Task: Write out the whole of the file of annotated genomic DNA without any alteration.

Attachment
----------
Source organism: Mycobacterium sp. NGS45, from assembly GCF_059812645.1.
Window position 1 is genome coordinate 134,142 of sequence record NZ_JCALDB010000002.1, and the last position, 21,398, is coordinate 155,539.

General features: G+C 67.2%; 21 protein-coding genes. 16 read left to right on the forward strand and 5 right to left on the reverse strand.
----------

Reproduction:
Source organism: Mycobacterium sp. NGS45, from assembly GCF_059812645.1.
Window position 1 is genome coordinate 134,142 of sequence record NZ_JCALDB010000002.1, and the last position, 21,398, is coordinate 155,539.

General features: G+C 67.2%; 21 protein-coding genes. 16 read left to right on the forward strand and 5 right to left on the reverse strand.